The present invention uses no liquids, and in a preferred embodiment advantageously uses directed energy beams to assist in the creation of "micro molds" by conditioning the surface of a substrate just prior to embossing in a continuous manner. Directed energy beams of electrons, ions, nuclear particles, photons, etc. have a unique ability to concentrate depth dose profiles of ionizing or direct thermal excitation radiation in shallow profile surface volumes of materials. These beams can and often must be generated and propagated in vacuum environments, which is the environment used for coating (vacuum evaporation or sputtering and the like) the embossed substrates. The use of electrostatic, electromagnetic, refractive, reflective, and other techniques for shaping beams and/or scanning them are well known and powerful tools for directing energy deposition in timely and efficient ways. The embossing assist technique herewith disclosed is the use of directed energy beams concentrated in or near a nip created between a substrate and an embossing tool by virtue of a pressure roll and a mounting drum. This assist to conventional thermal and pressure embossing creates an effective mold in said nip region whose volume and temporal duration are sufficiently constrained so that an impression on the surface of the embossing tool can be transferred to the substrate surface and retained with requisite fidelity and speed to make optical media and similar elements in high volumes with low labor, overhead, and other costs. The substrates can be solid embossable plastics such as extruded polycarbonate or carrier mechanical webs (e.g. polyester) coated with appropriate embossable layers.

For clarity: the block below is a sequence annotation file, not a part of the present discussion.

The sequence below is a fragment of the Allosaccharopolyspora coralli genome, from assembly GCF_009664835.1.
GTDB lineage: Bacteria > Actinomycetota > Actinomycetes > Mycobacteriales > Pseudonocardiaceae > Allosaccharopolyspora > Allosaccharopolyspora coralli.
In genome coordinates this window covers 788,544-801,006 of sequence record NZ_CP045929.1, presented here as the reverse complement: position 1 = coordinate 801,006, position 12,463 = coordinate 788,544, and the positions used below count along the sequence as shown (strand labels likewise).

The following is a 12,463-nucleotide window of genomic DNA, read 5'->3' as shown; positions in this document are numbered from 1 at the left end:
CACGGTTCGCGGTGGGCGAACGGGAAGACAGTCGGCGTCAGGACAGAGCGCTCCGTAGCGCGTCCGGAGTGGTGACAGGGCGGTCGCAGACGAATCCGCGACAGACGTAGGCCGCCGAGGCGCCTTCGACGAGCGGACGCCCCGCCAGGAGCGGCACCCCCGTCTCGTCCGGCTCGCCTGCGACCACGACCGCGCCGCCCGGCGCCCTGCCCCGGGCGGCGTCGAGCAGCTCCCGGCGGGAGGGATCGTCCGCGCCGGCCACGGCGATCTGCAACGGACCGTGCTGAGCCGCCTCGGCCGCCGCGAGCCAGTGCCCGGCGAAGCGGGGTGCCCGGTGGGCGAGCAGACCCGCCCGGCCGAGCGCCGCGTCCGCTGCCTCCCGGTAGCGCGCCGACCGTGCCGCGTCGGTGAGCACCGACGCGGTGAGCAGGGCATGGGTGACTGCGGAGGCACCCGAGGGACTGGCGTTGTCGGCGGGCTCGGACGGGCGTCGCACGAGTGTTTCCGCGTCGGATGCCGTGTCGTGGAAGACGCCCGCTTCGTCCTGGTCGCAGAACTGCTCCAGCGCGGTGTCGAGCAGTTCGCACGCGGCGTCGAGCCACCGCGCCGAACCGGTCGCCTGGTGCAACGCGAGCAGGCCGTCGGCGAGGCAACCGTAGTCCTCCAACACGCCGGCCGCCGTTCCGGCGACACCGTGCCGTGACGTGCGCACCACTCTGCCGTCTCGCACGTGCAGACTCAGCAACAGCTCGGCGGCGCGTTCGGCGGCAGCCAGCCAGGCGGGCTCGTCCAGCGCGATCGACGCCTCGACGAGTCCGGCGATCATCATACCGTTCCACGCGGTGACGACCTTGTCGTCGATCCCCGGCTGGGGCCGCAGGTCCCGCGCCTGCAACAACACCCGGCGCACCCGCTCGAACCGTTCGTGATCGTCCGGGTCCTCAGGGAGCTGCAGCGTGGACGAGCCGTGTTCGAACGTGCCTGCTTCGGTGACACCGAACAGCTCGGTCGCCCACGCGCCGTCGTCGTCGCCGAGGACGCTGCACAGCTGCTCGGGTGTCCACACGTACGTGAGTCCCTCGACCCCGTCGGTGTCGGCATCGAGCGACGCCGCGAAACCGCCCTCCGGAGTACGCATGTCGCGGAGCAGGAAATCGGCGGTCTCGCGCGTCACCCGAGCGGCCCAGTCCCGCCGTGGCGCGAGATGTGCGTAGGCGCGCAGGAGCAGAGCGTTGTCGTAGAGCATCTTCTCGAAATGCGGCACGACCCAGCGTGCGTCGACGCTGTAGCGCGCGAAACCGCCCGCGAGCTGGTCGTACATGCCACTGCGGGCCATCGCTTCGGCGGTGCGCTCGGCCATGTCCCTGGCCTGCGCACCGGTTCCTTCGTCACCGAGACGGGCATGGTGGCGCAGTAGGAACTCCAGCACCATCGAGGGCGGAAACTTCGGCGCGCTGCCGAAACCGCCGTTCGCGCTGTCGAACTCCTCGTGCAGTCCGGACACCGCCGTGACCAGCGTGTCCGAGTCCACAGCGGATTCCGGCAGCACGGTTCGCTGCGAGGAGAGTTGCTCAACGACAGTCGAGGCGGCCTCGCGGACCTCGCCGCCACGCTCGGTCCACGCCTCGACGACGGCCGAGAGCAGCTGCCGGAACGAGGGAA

The above described distortion problem and limitation of the prior art processing using a drum for embossing is relieved in the present inventive approach which uses the deformation process itself (or in conjunction with mastering) to compensate for the distortion. With reference to FIG. 2, the second generation tool ("mother"--M) which is used to make the final tool(s) (stamper) is made with a conventional electroforming cell. It is mounted on an electrode E1 in an electroforming cell with a significantly smaller radius R1 than the radius of curvature R2 of the embossing drum. The stamper plated in the curved cell will be formed with a somewhat oblate pattern on the outside of a curved surface by virtue of the curvature of the mother and/or some precompensation. When the stamper is somewhat flattened onto the more modest radius of curvature R2 of the embossing drum, it will deform to produce a more oblate pattern. This pattern when transferred to a substrate which is subsequently flattened will result in a circular track pattern. This approach requires the embossing process to be compatible with individual tools obtained by this compensation method.
In a preferred embodiment of the present invention, a single machine provides continuous manufacture on a web (roll, sheet, as defined herein) substrate of optical media and/or optical component elements. The economic impact of this is to make the manufacturing costs distinctly lower especially for complex structures (e.g. phase change and other multi layer vacuum coated recordable media). This is because the cycle time per unit can be significantly shorter i.e. fractions of a second rather than seconds, and the use of a single machine reduces the handling and set up time of using several machines and processes. Moreover, the reduced handling decreases the breakage and the rejection rates. This means that depreciation, labor and other costs are absorbed over many more units. Also of even greater economic impact is the potential for quick turnaround very high volume production from a single machine making possible the distribution of time sensitive matter like that found in magazines and newspapers. An additional advantage of the present invention is the ability to produce optical media and elements simultaneously in the same web (e.g. ROM and holographic optical elements), thus the value of such a structure output from the inventive process is significantly enhanced.
Other objects, features and advantages will be apparent from the following detailed description of preferred embodiments thereof taken in conjunction with the accompanying drawings in which: